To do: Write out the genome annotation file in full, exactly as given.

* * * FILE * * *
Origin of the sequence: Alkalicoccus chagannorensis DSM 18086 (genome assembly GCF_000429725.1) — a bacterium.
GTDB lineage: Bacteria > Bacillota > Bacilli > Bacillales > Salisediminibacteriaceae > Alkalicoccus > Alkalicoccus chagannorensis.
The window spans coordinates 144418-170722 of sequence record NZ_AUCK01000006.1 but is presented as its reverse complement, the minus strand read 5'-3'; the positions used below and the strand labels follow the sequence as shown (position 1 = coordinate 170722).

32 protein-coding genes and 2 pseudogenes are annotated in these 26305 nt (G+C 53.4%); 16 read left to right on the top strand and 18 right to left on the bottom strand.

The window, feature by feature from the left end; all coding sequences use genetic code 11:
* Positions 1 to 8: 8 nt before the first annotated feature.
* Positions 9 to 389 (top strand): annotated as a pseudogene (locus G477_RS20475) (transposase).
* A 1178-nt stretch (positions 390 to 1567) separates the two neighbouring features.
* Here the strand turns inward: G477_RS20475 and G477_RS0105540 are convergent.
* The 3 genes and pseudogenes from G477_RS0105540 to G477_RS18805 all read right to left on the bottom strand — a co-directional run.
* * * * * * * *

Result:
Origin of the sequence: Alkalicoccus chagannorensis DSM 18086 (genome assembly GCF_000429725.1) — a bacterium.
GTDB lineage: Bacteria > Bacillota > Bacilli > Bacillales > Salisediminibacteriaceae > Alkalicoccus > Alkalicoccus chagannorensis.
The window spans coordinates 144418-170722 of sequence record NZ_AUCK01000006.1 but is presented as its reverse complement, the minus strand read 5'-3'; the positions used below and the strand labels follow the sequence as shown (position 1 = coordinate 170722).

32 protein-coding genes and 2 pseudogenes are annotated in these 26305 nt (G+C 53.4%); 16 read left to right on the top strand and 18 right to left on the bottom strand.

The window, feature by feature from the left end; all coding sequences use genetic code 11:
* Positions 1 to 8: 8 nt before the first annotated feature.
* Positions 9 to 389 (top strand): annotated as a pseudogene (locus G477_RS20475) (transposase).
* A 1178-nt stretch (positions 390 to 1567) separates the two neighbouring features.
* Here the strand turns inward: G477_RS20475 and G477_RS0105540 are convergent.
* The 3 genes and pseudogenes from G477_RS0105540 to G477_RS18805 all read right to left on the bottom strand — a co-directional run.